Georgia photo/Tony Walsh / Georgia outside linebacker Azeez Ojulari believes that being an underdog for the first time this season will serve as motivation for the Bulldogs in Saturday's SEC championship game against LSU.

ATHENS, Ga. — It took the Georgia Bulldogs until December to finally become underdogs in the 2019 college football season.

LSU is a 7-point favorite against Georgia in Saturday afternoon's Southeastern Conference championship game inside Atlanta's Mercedes-Benz Stadium. This is the first time the Bulldogs have been underdogs since last December's SEC title game against Alabama, when the Crimson Tide were 11-point favorites and needed a fourth-quarter rally for a 35-28 win.

"You could say that's motivation for us," Bulldogs redshirt freshman outside linebacker Azeez Ojulari said Monday. "We've got to come in and compete no matter what, but it's win or go home, basically. We've got to come in and play our best, and you could say that will serve as a little more motivation for us, for sure."

Just how rare is Georgia as an underdog?

The Bulldogs have been favored in 34 straight regular-season games, a streak that started the week after they topped Notre Dame 20-19 at South Bend in September 2017 as 5-point underdogs. In Georgia's 36-16 loss last season to LSU, the Bulldogs entered Baton Rouge as 7.5-point favorites, but Georgia fourth-year coach Kirby Smart insists point spreads won't be a talking point this week.

"We really don't bring that up," he said. "What we worry about is what do we have to do to execute well. I don't get into who is favored by how many, because the people who make those decisions aren't in our meeting rooms, and they don't go through our practices. We try to control what we can control with how we practice and how we get ready.

"As many of the games we're favored in, it doesn't matter, so if you're not favored it probably doesn't matter, either."

some text
Georgia defensive tackle Michael Barnett (94) before the Bulldogs’ game against South Carolina on Dooley Field at Sanford Stadium in Athens, Ga., on Saturday, Oct. 12, 2019. (Photo by Tony Walsh)

Georgia's players, however, expect Smart to make an issue of it. The Bulldogs have been underdogs each of the last two times they've played Alabama — last year's SEC title game and the national championship game of the 2017 season — but have been the stronger team out of the gate, building double-digit leads in each of those eventual last-second losses.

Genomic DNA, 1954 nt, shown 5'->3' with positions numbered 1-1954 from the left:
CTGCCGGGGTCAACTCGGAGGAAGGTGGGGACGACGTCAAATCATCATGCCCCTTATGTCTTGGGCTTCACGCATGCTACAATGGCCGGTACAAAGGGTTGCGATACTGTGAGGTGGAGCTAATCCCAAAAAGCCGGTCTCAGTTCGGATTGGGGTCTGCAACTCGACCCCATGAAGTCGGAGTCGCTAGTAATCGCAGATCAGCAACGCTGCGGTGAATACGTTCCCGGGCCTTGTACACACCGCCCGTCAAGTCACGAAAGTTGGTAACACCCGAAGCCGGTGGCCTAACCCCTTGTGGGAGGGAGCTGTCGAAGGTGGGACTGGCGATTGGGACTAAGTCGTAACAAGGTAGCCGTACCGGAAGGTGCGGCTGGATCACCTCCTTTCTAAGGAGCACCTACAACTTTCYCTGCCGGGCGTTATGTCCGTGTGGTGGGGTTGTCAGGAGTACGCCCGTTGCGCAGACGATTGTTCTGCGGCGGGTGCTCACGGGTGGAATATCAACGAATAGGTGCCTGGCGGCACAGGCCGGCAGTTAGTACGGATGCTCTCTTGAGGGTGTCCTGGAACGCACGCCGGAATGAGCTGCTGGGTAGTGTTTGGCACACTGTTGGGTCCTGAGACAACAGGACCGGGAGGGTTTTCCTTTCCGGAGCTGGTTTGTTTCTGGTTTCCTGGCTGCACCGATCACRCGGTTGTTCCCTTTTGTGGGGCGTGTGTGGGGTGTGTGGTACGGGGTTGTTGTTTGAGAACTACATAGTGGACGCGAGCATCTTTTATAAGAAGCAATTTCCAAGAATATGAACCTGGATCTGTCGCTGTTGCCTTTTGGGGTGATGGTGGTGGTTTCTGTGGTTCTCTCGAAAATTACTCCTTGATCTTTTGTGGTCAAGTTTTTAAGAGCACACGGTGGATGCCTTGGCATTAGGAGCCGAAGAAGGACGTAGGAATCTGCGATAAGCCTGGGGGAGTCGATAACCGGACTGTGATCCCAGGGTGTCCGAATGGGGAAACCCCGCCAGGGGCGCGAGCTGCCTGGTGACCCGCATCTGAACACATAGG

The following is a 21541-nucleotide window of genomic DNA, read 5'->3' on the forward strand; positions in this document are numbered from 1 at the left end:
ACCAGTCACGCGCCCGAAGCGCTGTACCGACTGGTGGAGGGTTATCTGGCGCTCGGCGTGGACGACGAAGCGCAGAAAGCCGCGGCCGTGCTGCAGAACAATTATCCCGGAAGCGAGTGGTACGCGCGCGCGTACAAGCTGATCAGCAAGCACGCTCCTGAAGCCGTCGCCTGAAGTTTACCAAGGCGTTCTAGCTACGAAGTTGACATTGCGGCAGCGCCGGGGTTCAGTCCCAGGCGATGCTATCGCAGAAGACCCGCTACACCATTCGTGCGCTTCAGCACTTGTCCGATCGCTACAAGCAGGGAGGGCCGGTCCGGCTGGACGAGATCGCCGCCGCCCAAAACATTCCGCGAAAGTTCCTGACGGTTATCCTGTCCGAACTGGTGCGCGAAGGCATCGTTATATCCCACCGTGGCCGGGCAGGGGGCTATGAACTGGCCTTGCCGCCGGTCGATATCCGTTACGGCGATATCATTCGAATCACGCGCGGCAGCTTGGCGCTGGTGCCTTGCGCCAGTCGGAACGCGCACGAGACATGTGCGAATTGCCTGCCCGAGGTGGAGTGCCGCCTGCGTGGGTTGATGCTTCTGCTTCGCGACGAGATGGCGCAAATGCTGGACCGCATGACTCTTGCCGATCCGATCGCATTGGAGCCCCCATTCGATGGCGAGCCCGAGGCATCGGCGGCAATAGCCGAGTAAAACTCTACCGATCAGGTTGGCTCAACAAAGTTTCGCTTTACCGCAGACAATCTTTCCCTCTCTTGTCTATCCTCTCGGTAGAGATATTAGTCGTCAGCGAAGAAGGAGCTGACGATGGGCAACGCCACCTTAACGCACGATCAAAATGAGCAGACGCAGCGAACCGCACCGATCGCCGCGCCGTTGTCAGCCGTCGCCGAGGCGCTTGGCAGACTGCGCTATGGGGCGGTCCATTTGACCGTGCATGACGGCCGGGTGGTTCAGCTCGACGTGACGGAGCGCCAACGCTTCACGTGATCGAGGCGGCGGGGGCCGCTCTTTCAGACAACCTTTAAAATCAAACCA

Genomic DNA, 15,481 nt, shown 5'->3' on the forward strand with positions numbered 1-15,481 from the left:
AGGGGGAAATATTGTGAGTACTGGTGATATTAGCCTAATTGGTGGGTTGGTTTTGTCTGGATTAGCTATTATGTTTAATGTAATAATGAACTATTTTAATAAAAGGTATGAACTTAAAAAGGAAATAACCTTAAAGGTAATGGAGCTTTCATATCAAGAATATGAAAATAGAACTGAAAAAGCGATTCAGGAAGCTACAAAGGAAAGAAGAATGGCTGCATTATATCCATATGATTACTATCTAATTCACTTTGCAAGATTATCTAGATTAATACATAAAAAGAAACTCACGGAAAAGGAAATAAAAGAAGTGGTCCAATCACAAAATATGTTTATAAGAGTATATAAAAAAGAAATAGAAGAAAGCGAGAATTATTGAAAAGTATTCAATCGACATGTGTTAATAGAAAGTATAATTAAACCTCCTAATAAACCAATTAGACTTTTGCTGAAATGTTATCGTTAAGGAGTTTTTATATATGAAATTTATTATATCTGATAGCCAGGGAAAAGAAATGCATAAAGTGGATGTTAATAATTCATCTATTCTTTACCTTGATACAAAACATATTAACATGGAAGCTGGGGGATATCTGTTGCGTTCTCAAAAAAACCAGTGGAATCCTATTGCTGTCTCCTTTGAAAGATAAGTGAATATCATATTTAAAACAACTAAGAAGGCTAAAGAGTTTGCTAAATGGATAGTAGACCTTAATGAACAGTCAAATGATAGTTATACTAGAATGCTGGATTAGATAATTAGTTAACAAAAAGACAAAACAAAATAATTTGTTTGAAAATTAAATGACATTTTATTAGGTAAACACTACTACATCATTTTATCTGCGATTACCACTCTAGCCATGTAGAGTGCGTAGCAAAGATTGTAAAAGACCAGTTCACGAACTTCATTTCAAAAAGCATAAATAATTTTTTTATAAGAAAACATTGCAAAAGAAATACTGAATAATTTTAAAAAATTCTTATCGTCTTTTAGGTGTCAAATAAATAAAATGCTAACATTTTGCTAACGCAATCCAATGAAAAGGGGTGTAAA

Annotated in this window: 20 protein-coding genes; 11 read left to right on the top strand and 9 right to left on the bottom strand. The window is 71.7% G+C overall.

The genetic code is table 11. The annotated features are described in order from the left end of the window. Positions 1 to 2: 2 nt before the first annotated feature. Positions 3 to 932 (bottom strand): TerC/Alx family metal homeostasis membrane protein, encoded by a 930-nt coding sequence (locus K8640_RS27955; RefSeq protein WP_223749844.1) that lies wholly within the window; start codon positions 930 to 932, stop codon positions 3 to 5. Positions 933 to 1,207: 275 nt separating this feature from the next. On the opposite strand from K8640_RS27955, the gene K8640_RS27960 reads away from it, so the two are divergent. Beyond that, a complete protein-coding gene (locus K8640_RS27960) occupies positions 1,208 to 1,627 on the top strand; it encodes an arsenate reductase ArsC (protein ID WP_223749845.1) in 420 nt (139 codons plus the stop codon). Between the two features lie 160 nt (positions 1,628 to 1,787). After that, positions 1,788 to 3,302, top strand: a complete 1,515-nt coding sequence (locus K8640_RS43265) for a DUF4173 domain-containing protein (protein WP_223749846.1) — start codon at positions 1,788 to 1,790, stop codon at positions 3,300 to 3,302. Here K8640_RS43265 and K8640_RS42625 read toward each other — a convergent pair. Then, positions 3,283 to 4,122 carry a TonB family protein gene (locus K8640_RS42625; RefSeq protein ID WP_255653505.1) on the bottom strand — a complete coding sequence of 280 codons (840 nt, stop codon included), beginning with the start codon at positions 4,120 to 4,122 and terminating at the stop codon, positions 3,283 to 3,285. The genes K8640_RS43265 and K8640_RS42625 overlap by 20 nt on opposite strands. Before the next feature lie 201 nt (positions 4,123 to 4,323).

"I feel like we'll definitely use it and that Coach Smart will express it to us a little bit and get guys going," senior receiver Tyler Simmons said. "The biggest thing is doing it for your brothers and not because you're underdogs. You're doing it for the guys next to you."

LSU enters Saturday with a 12-0 record and a No. 1 ranking in the Associated Press poll, while Georgia is 11-1 and ranked No. 4. The Bulldogs suffered a 20-17 double-overtime upset loss to South Carolina on Oct. 12, and they have four quality wins by a touchdown or less over Notre Dame, Florida, Auburn and Texas A&M.

Georgia will not have graduate transfer receiver Lawrence Cager on Saturday due to an ankle injury, while five-star freshman receiver George Pickens must sit out the first half after fighting in last Saturday's 52-7 win at Georgia Tech. The health of tailback D'Andre Swift's shoulder is being kept under wraps this week with practices closed, and some players believe that this underdog role is not a new feeling.

"Ever since the year started, I feel like people have been counting Georgia out," senior defensive tackle Michael Barnett said. "So this is like, 'What's new?' People have been saying all year that we weren't going to win, even when we were playing well and were favored, and then people started hopping on the train. It's really about focusing on us and doing what we need to execute."

Said sophomore offensive lineman Cade Mays: "It's definitely a challenge and something we've got to own up to. Everybody is counting us out."


Apology offered

Georgia junior quarterback Jake Fromm said Monday that Pickens apologized for his ejection.

"I think he's responded well," Fromm said. "There was a moment yesterday where he apologized for his actions, and you can definitely see a step for him growing up and trying to realize that his actions affected more than just him and that they affected the entire team. We're excited for him for the next step moving forward, but it is what it is."


A hot commodity

LSU first-year receivers coach and passing-game coordinator Joe Brady has been mentioned as a popular candidate in this coaching cycle, and Tigers head coach Ed Orgeron was asked Monday about trying to retain his 30-year-old star.

"We're a step ahead," Orgeron said. "We have a plan in place. I think we're in good shape."

Brady and Georgia first-year defensive coordinator Dan Lanning are among the five finalists for the Broyles Award as college football's top assistant.

Contact David Paschall at or 423-757-6524.